Molecular epidemiology: principles and practices. Schulte PA, Perera FP, eds. San Diego, CA: Academic Press, 1993 Apr; :341-363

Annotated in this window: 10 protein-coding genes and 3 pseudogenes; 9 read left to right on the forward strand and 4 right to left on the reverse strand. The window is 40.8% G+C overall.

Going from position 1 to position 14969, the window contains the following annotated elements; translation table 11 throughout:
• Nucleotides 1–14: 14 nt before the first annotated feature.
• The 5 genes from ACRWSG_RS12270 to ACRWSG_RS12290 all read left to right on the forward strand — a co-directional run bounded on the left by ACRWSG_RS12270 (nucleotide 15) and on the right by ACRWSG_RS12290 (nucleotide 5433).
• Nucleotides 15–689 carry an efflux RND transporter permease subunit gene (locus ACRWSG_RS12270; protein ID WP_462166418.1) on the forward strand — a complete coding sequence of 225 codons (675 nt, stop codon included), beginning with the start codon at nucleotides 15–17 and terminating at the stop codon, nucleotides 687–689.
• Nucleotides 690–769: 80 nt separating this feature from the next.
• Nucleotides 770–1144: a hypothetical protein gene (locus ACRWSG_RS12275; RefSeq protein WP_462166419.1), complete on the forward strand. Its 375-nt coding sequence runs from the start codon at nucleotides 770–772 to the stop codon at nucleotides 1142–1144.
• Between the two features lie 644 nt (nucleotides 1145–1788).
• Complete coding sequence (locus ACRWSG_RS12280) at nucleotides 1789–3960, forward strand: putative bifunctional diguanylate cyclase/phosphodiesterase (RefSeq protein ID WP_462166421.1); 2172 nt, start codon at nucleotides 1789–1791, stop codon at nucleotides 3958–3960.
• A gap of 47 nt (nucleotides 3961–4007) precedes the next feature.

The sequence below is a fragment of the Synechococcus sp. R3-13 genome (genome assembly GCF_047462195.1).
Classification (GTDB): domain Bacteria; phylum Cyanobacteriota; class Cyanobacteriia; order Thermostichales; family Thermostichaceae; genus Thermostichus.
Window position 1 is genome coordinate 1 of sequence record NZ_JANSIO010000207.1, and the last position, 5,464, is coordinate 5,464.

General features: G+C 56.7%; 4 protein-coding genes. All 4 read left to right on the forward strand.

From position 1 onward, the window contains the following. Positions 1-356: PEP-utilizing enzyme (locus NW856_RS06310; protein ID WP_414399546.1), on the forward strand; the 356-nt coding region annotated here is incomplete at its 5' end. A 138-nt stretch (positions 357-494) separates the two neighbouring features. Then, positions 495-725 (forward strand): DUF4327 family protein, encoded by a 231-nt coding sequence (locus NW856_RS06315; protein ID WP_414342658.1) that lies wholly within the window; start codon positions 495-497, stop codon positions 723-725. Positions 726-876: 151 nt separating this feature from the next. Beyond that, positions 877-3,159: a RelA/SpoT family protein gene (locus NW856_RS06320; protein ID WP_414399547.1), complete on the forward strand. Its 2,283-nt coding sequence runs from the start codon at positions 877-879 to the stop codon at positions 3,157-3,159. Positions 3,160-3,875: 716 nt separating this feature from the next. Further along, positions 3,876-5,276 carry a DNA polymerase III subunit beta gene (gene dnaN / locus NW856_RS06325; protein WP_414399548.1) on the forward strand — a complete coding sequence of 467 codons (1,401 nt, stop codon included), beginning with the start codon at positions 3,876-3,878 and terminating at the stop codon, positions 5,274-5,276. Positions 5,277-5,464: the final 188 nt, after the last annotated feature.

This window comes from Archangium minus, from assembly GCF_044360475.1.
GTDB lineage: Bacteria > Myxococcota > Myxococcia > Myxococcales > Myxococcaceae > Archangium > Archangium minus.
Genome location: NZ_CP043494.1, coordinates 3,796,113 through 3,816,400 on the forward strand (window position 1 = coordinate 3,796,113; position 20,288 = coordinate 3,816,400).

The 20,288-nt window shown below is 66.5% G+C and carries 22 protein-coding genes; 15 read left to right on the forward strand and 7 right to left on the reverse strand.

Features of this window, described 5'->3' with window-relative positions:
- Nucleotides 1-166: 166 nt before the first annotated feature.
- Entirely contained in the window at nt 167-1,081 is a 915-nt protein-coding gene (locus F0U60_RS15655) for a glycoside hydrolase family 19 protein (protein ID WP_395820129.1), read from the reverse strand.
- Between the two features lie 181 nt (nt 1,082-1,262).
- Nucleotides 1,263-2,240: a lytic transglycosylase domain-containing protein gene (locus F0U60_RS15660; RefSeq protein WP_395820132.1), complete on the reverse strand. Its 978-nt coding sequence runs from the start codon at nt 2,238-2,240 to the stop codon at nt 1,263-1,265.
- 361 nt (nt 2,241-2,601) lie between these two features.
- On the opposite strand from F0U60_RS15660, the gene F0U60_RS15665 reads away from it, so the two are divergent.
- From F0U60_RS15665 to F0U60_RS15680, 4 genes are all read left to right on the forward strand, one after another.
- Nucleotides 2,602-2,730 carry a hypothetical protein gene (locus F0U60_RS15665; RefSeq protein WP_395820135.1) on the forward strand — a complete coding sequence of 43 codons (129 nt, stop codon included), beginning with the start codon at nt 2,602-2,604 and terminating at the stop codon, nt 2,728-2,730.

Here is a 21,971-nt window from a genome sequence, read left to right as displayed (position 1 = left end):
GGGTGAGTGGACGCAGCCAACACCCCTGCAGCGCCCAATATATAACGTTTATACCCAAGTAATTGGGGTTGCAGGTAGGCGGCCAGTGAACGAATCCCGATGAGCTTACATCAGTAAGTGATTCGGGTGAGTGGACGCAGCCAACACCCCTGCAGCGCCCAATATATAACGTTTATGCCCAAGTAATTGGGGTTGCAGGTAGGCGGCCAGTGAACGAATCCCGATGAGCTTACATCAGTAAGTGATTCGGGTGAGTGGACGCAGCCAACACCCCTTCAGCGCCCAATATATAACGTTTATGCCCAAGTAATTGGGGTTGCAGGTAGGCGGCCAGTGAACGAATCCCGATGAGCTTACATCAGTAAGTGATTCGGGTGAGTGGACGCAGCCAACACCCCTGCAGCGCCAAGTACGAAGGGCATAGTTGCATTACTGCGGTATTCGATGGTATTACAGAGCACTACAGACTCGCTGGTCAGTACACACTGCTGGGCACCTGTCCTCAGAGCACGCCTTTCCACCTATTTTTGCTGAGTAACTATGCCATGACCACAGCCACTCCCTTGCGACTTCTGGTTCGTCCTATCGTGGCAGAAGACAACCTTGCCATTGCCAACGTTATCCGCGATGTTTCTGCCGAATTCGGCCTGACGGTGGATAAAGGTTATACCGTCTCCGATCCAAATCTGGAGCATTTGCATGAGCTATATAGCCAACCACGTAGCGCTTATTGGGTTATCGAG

Cardiovascular epidemiology has made use of biomarkers over several decades of research and can, therefore, be viewed as a resource for methods in molecular epidemiology that can be applied to other diseases. This chapter selects examples from the vast literature in this area to illustrate some of the challenges of etiologic research involving biomarkers and, at the same time, provides examples of some of the exciting advances being made in cardiovascular epidemiology. Cardiovascular diseases span a broad range of pathologic processes, including coronary heart disease (CHD), hypertension, cardiomyopathies, valvular abnormalities, and arrhythmias. This chapter focuses predominantly on the application of lipid and lipoprotein biomarkers to CHD. Historically, cardiovascular studies began with the measurement of very broad categories of lipids, such as total cholesterol, and progressed to more specific lipid-related biomarkers, such as very low density lipoprotein (VLDL), low density lipoprotein (LDL), high density lipoprotein (HDL), low density lipoprotein subclass phenotypes A and B, and plasma levels of apo AI and B (Keys and Parlin, 1966; Kannel et at., 1971 b; Brunzell et at., 1984; Austin et at., 1988,1990b). Genetic markers such as restriction fragment length polymorphisms (RFLPs) for apo B, apo E, and the LDL receptor genes have been used to evaluate directly the inherited contribution to CHD (Humphries, 1987; Friedl et aI., 1990b; Dallongeville et at., 1991). Thus, a range of lipid markers and their environmental and genetic determinants have been used in epidemiologic studies to evaluate risk of developing coronary heart disease.